For a musician, musical instruments are a pretty wonderful tool, but they can be expensive.
There are a lot of strange contradictions in the musical profession. One is that you’re working in an industry that basically collapsed many years ago. Another is if you’re making a living, you’re probably making a lot less than the average plumber, but the tools of your trade are so much more expensive.
I can make do just fine with one guitar, and I already have two of them. I don’t need any more instruments. There are lots of other things I don’t need. But if you want to help me buy more instruments, I promise they will be beautiful ones, and I’ll make good use of them. I’m not a collector, I just want one of each, so I can use them to make and record music.
My goal right now is to pay for a nice octave mandolin. I’ll readily admit that I already have a mandolin and a mandola, but this is different.
Raised so far: $185
Contributions of all sizes are most deeply appreciated, but if you (or your group) can donate $50 or more, I’ll do a little concert on your Facebook Page (or other social media account), tailored to you or your organization. Just let me know in the comment section when you donate, and we’ll make a plan!
If you’re still reading past the donate button, you’re presumably a serious geek of some kind, which is lovely. So I’ll just get right into it. Some people will say that a good musician can make great music out of a plastic barrel, and they’re absolutely right. But if you have a nice selection of medieval instruments, you can definitely sound more medieval.
Most people aren’t reading this far down on the page because they’re busy with other things, perhaps, but others wouldn’t get this far because even if they’re friends, fans, and/or supporters, they’re not interested in the details. And that’s true for lovers of film and other art forms. Most people don’t want to know or think about the fact that all of those lines those actors are delivering that appear to be live were actually recorded after the scenes were filmed. Most people aren’t interested in hearing about how much time and effort went into recording the music that’s supporting the song, they just want it to sound good, and fresh, but not so loud that it’ll drown out the words. They’ll like it better if there are drums and bass, but mostly they won’t know why, or consciously notice if these elements are there or not.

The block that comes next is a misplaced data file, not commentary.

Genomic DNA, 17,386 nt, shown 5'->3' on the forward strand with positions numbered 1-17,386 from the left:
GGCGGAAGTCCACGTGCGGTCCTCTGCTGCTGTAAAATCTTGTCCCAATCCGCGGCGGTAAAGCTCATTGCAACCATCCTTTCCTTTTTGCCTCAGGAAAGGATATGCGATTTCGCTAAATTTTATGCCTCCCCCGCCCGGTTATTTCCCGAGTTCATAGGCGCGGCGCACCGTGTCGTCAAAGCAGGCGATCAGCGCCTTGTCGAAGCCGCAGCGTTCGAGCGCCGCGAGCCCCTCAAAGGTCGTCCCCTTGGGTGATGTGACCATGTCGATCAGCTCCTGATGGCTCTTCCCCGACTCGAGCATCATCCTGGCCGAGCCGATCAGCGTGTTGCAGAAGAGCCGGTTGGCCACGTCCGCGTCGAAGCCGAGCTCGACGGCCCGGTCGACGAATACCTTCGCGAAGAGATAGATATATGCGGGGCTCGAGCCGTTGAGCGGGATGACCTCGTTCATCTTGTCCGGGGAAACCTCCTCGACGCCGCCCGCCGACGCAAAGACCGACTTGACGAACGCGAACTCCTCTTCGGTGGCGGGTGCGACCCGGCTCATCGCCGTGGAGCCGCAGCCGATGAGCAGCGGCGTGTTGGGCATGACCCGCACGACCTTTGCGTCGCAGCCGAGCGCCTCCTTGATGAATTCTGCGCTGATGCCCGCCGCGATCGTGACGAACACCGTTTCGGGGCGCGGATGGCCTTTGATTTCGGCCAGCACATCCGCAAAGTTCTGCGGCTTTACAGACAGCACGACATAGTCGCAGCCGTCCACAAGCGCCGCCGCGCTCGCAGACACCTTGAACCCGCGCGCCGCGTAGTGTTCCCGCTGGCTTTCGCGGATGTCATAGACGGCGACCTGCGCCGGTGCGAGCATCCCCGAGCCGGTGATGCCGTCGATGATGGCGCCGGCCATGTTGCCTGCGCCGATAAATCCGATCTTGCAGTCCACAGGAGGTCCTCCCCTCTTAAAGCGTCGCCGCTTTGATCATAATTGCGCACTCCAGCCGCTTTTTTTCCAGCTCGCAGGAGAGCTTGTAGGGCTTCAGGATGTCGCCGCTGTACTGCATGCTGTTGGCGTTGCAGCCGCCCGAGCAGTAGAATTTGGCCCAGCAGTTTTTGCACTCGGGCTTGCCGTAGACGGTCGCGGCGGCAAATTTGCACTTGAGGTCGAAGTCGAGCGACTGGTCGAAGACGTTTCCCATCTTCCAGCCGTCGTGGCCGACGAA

Any artist knows that this is just how it is. Most people don’t notice the details, and that makes sense — they have other professions, there are probably other things they geek out about, like astronomy or history or plumbing or whatever else. Those of us who are into music are the ones who appreciate the difference between, say, a mandolin and a mandola, or why anyone would spend hundreds of dollars a day to record in a professional recording studio when they have the chance, instead of in their homes, with the refrigerator humming in the background.
But since the collapse of the music industry — for those who missed it or were born too recently to know, it was about five times as big twenty years ago as it is now — most people who used to do music for a living now don’t. The vast majority of those of us still in the game are doing everything with less. Recordings happen at home more often than in studios, concert tours involve a lot more house concerts than they used to, and everyone has an active Patreon account.
Although I’m so glad to report that thanks to a crowdsourced support program I set up as the industry was collapsing, I’m still paying the rent despite it all, having disposable income for musical instruments is not the norm. When I have acquired new instruments in the past fifteen years or so, it has generally been because of the generosity of supporters, such as the electric cello that features in my 2015 album, Punk Baroque, or the ukelele featured in my children’s album, Har Har Har. More recently-acquired instruments can be seen on livestream broadcasts I’ve been doing (they’ll be on albums, too, eventually).